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'Conversation shifts to the Col de la Madone; made famous by Lance Armstrong'

An extract from Higher Calling, the book that asks 'why?' when it comes to cycling up mountains

Max Leonard
6 Jun 2017

Cyclist contributor Max Leonard has released a new book 'Higher Calling: Road Cycling’s Obsession with the Mountains.' The book seeks to find out what the appeal of riding up mountains is for profesisonals and amateurs alike.

Here we feature an extract about Lance Armstrong's preparations for his Tour de France 'wins', along with the origins of Strava to give you an idea of the themes explored throughout.

Higher Calling: Road Cycling’s Obsession with the Mountains by Max Leonard

It is a few days before one of the Grand Tours in 2015, and Cannondale-Garmin’s Joe Dombrowski and his flatmate Larry Warbasse (also an American pro cyclist) have convened a barbecue for their friends, some of whom will be racing too.

There aren’t too many carbs on view, but we eat delicious chicken and sausages and salad on the terrace, and at some point the conversation shifts round to the Col de la Madone.

You might have heard of the Madone. It was made famous by Lance Armstrong in his book It’s Not About the Bike (now found led under ‘fiction’ not ‘autobiography’) and he recounts how it was where he went to test his form, his watts-per-kilo and all that kind of thing, sometimes with the notorious and disgraced Dr Michele Ferrari.

Armstrong frequented the Madone when he lived in Nice. It starts very close to the promenade in the seaside town of Menton, around 35 kilometres away, and then winds up into the mountains, reaching a height of precisely 927 metres in around 13 kilometres.

That ‘around’ is important, as you’ll see. It’s a small road with very little traffic, and therefore a good spot to do a 30-minute all-out training effort.

Before the 1999 Tour Armstrong vowed to take his time below 31 minutes. ‘If I went to the Madone two weeks before the Tour and went as hard as I could, I knew if I was going to win the Tour or not,’ Cycling Weekly has quoted him as saying.

He did get under that magic 31-minute goal just before the 1999 race and duly went on to win . . . and the rest, all the rest, is, as they say, history.

The Madone has, thanks to Lance, become something of a celebrity climb. The Trek Madone bike range was named after it, and when roadies come to the area to cycle it’s one of the first to tick off the list.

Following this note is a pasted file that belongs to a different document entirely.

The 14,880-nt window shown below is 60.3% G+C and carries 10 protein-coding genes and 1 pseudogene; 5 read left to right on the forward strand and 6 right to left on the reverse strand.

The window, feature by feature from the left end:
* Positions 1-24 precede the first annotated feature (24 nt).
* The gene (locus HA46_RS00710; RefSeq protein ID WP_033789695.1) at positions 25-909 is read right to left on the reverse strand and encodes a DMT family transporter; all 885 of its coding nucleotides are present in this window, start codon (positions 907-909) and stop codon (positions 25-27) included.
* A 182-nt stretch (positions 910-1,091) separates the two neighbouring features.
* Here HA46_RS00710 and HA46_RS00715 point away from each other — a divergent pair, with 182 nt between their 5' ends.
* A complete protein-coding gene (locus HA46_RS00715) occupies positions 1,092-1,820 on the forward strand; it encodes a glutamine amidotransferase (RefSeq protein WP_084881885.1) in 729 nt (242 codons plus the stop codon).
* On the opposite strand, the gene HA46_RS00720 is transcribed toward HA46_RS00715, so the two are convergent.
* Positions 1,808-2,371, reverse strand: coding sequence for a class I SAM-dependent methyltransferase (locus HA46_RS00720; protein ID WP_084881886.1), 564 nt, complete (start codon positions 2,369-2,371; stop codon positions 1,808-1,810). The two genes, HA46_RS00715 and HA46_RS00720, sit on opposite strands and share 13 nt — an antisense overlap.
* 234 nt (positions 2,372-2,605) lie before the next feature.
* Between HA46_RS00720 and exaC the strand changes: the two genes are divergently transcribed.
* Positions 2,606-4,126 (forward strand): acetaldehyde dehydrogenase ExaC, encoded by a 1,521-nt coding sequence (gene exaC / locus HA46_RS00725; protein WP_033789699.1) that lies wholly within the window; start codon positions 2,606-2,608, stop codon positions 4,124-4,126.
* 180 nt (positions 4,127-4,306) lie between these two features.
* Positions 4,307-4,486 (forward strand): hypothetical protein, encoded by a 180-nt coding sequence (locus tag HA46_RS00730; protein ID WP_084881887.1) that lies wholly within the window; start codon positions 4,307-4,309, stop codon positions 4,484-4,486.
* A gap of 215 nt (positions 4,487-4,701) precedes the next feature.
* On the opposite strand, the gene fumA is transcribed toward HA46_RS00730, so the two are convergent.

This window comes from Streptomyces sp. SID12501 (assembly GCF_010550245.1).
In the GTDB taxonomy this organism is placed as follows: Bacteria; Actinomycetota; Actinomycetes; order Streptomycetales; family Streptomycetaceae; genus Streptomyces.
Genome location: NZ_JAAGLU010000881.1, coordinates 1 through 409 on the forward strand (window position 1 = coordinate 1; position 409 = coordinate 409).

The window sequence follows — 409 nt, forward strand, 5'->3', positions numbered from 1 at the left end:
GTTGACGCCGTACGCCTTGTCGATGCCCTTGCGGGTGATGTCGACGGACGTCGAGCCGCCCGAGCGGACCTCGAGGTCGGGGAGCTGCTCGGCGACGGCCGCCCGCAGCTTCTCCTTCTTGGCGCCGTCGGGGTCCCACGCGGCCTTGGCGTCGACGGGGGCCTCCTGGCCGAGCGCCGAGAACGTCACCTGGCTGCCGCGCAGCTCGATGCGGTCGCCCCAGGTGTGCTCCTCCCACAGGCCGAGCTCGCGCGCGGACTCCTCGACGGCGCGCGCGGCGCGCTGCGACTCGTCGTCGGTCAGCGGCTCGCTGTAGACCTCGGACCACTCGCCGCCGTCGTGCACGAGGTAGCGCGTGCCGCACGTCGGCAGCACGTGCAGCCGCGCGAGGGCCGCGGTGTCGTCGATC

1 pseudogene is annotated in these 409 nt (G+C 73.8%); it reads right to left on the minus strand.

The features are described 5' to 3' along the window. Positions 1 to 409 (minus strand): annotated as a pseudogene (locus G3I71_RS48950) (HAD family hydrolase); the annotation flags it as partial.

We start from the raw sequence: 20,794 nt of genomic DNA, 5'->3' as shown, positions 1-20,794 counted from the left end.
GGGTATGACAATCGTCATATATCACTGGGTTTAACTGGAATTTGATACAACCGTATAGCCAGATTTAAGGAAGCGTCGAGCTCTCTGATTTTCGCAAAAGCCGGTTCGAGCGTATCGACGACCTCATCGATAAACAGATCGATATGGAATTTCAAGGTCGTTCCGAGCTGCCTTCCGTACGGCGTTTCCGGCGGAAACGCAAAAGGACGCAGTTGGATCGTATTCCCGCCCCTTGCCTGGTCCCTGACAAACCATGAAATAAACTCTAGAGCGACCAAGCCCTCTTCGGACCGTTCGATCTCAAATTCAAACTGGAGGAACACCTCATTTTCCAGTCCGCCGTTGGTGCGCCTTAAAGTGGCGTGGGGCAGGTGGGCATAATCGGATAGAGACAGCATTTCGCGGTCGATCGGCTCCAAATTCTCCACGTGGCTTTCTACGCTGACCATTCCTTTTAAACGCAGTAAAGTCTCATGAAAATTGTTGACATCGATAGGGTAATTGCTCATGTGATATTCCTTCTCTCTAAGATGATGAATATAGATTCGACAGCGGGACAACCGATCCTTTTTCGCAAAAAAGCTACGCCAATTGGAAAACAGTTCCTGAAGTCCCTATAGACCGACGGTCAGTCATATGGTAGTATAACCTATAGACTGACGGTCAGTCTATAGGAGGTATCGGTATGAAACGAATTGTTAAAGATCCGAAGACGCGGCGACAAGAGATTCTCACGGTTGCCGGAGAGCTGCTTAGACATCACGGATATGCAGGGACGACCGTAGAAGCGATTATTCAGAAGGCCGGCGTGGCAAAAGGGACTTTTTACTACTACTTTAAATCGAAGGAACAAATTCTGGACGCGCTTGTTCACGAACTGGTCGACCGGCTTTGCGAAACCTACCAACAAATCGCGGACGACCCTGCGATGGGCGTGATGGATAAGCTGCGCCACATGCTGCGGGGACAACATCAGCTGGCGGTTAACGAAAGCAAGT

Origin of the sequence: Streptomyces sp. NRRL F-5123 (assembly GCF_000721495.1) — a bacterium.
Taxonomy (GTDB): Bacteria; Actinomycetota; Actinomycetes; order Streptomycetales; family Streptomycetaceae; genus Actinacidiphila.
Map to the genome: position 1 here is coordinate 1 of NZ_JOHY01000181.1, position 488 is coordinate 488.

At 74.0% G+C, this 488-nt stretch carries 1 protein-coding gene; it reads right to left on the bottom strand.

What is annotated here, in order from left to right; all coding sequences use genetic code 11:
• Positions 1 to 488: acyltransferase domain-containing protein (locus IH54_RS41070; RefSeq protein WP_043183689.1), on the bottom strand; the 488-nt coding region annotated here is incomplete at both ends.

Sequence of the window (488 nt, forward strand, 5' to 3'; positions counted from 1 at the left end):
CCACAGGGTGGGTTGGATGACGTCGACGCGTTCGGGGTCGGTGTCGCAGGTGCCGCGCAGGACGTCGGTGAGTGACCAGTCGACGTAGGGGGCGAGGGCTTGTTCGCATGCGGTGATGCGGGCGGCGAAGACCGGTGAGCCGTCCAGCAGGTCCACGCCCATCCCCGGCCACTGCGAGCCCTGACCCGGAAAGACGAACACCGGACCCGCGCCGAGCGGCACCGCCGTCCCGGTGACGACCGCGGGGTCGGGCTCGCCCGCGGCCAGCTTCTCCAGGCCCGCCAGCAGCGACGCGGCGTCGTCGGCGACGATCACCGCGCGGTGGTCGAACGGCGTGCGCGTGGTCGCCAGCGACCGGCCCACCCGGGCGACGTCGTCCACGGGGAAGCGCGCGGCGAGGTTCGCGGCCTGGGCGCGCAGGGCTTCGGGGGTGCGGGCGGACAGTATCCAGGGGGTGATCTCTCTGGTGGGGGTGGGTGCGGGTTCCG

However, the Madone had pedigree before Armstrong. It was Tony Rominger, a Swiss pro who won the Giro and three Vueltas in the 1990s, who first used it as a training ramp when he moved to Monaco.

It has pedigree after Armstrong too, because there is still intense interest in the Madone from local pros. Just a week or two before the barbecue it was reported in the cycling press that Richie Porte had beaten Chris Froome’s Madone time, and Porte was now the acknowledged King of the Madone among pros.

Both of their times were significantly quicker than Lance’s, but I confess to the assembled barbecue-munchers that I’m unsure how comparable any of the times are because there is – in the non pro-cycling fraternity, at least – some confusion about where all these guys were starting their stopwatches.

Confusion, in part, because a sub-50-minute time is hugely respectable for an amateur, and that gap of 20 minutes – 20 minutes – makes you feel they might as well be riding another hill altogether.

Around the table it is quickly agreed that the Team Sky start is at a certain bus stop, while most people think that Lance began at the Menton-with-a-slash-through-it city limits sign a little further down.

There’s even a moment where it looks like someone might text Lance to find out.

But I don’t really mind if we get to the bottom of it or not. I like the legend, and I like it that it’s still a real live thing that inspires passion.

That even when they’re off duty the pros’ competitive instincts still stand all aquiver about a certain climb that has never featured in a real race, and that there is a circle of friends and rivals where it carries significant meaning.

Tony Rominger
Lance Armstrong
Tom Danielson
Chris Froome
Richie Porte

That said, the Madone is not one of Joe’s favourites. The ride along the coast to the start is a bit hectic, and the Madone’s surface is too patchy and its gradient too irregular to make it a must-ride destination for training intervals.